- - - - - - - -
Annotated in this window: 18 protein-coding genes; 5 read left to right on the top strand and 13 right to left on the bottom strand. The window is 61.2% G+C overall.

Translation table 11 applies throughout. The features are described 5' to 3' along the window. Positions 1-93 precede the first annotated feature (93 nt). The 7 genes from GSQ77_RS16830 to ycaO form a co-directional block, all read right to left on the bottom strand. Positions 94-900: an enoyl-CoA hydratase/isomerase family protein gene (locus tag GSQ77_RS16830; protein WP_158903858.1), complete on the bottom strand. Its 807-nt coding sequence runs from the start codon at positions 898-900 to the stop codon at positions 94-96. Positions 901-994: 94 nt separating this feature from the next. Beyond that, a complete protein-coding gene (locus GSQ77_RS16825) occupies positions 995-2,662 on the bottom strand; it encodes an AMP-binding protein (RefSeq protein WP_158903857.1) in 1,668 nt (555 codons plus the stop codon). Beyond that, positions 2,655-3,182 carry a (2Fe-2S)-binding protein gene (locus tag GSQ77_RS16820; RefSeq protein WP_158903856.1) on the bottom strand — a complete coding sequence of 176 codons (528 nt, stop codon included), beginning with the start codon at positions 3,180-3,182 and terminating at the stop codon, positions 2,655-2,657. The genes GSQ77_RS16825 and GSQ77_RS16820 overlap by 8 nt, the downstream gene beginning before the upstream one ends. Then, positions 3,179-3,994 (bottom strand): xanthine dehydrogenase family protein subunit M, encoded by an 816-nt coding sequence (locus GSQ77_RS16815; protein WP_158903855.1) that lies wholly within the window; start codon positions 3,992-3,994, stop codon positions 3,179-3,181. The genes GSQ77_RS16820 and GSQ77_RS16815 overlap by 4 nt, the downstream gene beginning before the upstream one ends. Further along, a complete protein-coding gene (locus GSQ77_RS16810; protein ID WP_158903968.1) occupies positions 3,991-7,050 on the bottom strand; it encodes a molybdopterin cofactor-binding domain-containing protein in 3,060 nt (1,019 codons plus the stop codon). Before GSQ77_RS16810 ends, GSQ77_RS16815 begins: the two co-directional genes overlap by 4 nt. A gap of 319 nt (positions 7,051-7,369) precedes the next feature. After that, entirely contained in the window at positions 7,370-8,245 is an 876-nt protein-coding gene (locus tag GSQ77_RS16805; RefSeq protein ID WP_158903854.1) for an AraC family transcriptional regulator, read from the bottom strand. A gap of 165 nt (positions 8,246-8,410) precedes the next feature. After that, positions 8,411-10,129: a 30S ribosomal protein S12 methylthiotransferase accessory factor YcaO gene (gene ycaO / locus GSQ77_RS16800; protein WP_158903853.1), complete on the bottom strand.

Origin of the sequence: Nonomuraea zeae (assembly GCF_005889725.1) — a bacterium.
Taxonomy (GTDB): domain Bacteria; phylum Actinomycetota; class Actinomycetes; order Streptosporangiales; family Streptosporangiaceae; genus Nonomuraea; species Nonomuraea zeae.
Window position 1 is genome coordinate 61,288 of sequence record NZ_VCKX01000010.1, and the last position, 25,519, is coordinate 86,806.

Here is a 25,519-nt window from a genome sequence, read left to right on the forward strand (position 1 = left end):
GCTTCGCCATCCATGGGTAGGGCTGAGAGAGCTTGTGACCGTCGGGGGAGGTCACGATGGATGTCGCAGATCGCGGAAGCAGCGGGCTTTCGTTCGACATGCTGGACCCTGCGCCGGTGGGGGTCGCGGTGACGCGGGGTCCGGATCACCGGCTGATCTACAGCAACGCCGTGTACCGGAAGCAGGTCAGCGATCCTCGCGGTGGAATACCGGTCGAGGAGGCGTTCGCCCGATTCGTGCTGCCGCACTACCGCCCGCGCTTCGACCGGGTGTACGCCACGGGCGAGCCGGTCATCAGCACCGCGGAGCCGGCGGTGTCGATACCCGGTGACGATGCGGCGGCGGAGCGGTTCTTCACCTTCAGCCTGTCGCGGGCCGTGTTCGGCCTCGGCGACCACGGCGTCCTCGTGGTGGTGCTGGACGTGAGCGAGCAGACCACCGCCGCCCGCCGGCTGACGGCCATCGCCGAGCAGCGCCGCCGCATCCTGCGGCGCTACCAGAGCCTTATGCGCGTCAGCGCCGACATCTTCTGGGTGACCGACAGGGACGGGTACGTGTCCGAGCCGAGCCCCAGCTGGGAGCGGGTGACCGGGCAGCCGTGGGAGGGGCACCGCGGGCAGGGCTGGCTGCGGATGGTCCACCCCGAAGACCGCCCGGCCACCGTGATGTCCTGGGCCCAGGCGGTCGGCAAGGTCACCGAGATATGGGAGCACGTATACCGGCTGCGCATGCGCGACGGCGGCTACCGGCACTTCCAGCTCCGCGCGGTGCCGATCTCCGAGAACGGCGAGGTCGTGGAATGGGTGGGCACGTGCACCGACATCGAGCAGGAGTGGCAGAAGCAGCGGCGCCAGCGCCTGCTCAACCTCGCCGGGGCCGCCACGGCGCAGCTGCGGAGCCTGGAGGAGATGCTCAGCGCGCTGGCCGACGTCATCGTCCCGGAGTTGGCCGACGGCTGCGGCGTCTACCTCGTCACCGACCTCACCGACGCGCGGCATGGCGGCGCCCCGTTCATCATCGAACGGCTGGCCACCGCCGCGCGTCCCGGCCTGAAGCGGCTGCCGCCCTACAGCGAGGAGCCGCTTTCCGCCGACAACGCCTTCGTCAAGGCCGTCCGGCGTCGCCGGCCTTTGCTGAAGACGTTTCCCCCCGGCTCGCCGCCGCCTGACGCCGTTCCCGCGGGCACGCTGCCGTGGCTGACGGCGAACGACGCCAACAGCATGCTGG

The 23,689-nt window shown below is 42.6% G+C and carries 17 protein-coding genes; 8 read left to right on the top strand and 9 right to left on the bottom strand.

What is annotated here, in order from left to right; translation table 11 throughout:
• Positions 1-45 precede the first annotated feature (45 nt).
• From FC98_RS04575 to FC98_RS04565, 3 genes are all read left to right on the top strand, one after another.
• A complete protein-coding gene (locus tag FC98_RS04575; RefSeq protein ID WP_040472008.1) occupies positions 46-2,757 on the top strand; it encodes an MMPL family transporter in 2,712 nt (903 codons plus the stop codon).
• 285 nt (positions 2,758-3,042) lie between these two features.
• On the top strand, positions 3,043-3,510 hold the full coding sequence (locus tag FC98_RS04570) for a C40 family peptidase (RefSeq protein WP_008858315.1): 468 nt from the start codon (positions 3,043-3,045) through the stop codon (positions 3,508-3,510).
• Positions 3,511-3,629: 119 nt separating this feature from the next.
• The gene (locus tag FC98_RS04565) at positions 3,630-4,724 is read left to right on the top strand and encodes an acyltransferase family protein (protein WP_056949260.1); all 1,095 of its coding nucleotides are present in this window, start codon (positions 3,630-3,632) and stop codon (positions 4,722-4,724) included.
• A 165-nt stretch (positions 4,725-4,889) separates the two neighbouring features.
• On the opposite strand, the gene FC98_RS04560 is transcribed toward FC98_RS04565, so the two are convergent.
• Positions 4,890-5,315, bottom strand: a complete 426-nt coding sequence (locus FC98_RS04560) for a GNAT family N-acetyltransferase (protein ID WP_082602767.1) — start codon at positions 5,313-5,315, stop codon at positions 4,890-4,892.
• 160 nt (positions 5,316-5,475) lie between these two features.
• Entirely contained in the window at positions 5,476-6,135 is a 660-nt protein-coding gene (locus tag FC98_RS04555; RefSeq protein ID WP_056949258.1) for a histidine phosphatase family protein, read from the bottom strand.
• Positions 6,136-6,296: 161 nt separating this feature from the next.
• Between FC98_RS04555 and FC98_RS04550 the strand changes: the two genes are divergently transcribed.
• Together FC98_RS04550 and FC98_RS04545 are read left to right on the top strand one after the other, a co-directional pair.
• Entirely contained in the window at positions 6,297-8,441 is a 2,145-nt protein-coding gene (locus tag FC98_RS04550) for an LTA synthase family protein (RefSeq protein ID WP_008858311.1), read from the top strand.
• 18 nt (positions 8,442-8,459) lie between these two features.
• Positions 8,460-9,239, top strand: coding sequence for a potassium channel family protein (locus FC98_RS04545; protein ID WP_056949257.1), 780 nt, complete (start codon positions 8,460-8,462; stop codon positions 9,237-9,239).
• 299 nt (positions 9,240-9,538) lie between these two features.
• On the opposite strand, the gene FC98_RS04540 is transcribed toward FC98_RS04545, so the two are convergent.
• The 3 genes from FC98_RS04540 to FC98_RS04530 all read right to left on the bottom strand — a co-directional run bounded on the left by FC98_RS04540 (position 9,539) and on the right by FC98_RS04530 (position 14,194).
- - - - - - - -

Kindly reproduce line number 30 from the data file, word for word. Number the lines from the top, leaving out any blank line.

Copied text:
• The 3 genes from FC98_RS04540 to FC98_RS04530 all read right to left on the bottom strand — a co-directional run bounded on the left by FC98_RS04540 (position 9,539) and on the right by FC98_RS04530 (position 14,194).